It was March of 2016, and I was at our town’s community center to vote. A woman I had known since I had moved to town was checking me in. As usual, she was asking how my children were. Our children grew up together. Her oldest son was in the same grade as my oldest, and her youngest son was in the same grade as my youngest.
“How’s Ashley? Did she start college this year?”
I stared at her, not knowing how to respond. It was the first time I realized that people outside of our family wouldn’t know that my son was transgender. I didn’t have an answer already prepared for this question.
After what felt like a long, uncomfortable minute, I panicked. “Fine, thanks for asking. Yes, Castleton State College* in Vermont.” I grabbed my voting papers and hurried to the booth.
I felt like I had been sucker punched.
The entire time I was filling out my ballot, my inner voice was berating myself for not having a better answer. Why didn’t you just tell her that there was no Ashley anymore and that your child was transgender? What was the worst that could happen? Are you going to chicken out every time someone asks about your daughter? Are you ashamed?
The truth is, it hadn’t even occurred to me that this was a situation I was gong to find myself it. If it had, I would have been ready for it. I would have been prepared for the moment someone asked about my child, and responded in a way that honored him, instead of made me feel like I was ashamed of him, which I wasn’t.
I had to prepare a response for the next time someone asked. Not only did I need to think about what I was going to say, but I also had to practice it. The first thing I did, was to decide about the wording. It had to be direct and to the point. It had to invite the person to ask further questions or tell them everything they needed to know without having to engage in further discussion. This is what I tell them:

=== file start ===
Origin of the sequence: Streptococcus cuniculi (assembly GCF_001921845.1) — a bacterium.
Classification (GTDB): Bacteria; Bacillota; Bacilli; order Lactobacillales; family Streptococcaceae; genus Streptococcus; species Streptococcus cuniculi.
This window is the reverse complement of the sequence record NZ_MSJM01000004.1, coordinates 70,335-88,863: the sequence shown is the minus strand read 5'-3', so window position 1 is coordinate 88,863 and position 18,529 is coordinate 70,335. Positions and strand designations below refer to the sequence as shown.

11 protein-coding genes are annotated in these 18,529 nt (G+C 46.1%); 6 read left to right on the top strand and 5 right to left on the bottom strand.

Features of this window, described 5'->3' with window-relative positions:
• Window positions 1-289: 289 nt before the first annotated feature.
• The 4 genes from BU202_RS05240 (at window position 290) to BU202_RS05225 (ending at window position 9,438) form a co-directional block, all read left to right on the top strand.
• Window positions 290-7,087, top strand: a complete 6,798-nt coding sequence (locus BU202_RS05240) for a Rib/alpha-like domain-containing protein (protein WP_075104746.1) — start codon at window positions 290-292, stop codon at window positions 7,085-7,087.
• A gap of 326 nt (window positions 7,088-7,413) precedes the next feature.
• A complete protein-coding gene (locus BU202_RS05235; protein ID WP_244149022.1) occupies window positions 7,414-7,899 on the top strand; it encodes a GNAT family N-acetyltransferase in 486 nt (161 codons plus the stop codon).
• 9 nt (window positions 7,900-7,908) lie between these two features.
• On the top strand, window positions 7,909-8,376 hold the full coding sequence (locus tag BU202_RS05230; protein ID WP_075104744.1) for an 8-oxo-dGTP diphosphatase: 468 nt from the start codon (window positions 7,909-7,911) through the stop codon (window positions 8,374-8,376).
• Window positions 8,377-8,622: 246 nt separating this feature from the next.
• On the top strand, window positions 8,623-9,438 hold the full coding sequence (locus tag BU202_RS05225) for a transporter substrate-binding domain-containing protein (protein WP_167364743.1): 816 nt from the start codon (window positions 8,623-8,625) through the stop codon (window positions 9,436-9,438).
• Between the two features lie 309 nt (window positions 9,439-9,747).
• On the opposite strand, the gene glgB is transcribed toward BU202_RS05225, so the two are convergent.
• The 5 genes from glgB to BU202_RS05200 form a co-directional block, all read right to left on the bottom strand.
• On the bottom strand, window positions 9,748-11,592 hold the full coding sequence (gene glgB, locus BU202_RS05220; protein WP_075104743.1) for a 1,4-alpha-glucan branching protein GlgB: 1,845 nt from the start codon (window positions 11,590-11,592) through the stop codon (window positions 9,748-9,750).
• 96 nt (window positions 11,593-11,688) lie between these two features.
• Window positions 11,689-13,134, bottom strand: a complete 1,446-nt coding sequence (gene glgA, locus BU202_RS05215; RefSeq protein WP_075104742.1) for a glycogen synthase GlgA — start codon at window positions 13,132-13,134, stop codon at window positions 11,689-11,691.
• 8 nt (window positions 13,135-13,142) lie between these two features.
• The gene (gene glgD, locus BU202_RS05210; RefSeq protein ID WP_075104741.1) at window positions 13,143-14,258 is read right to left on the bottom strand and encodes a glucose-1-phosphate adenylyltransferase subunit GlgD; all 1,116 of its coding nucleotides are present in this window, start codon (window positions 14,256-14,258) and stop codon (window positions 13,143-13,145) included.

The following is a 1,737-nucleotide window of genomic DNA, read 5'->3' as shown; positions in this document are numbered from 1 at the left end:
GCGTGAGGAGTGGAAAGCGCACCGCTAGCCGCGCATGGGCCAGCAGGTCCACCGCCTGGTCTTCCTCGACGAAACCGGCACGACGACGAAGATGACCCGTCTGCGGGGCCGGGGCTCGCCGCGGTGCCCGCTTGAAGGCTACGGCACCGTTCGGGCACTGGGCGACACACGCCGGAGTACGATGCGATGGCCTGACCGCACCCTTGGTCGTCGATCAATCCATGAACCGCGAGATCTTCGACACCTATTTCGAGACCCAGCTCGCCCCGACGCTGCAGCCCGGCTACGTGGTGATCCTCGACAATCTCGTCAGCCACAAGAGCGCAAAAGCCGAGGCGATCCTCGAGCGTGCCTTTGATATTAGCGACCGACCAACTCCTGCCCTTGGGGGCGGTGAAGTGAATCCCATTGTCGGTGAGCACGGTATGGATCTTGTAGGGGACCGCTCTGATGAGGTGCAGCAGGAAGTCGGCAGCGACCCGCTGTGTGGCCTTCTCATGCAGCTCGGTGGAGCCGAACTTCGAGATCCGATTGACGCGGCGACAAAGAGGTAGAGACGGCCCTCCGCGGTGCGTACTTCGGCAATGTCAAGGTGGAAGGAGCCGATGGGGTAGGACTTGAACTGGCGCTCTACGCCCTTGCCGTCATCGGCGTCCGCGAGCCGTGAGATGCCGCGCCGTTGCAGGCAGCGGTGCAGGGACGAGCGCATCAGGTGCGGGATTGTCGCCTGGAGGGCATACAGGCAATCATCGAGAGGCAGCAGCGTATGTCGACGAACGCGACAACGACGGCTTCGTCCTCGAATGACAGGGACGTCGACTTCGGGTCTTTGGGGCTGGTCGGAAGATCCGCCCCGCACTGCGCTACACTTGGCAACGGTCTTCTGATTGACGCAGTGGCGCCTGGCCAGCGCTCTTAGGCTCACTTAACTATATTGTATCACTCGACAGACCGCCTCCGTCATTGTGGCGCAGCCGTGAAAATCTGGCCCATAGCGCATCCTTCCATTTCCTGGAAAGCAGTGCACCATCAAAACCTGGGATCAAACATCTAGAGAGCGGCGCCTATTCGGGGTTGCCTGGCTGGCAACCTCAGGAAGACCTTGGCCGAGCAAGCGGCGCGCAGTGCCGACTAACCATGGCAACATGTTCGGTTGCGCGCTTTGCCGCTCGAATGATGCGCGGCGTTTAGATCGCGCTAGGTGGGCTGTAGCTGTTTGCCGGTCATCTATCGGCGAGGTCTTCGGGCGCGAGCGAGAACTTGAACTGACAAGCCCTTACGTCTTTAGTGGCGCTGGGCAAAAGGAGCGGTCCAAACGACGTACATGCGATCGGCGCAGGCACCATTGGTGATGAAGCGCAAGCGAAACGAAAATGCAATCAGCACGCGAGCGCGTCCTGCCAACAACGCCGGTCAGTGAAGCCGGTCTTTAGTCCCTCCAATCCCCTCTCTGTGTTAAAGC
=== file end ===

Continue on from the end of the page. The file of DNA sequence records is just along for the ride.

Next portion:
“Oh, you didn’t hear? Ashley is now Leo and he’s doing fine, thank you for asking.”
Leo was going by Lee at that time, but you get the idea. Once I had those words, I practiced them. First, in my head, to ensure they made sense and were respectful. Then I wrote the line down and practiced reading it. This helped me to remember what the words were. Finally, I began practicing the words aloud. In quiet places where only I could hear them: the shower, my car, my office at work.
I practiced how I would say the line, changing the tone so that it sounded more natural. Over and over, I said the words until they rolled off of my tongue. Practicing, until I didn’t have to think about what the words were. They just came natural out when I thought about someone asking the question.
I wasn’t going to get caught off guard by someone asking about my daughter again.
The truth is, we can’t always prepare for how people will respond when they learn our child is transgender. We can prepare for how we’ll react when they ask about our child in a way that no longer represents who they are. Knowing what you will say ahead of time and practicing those words until you feel comfortable saying them will allow you to feel confident when the situation arises.
*now Castleton University
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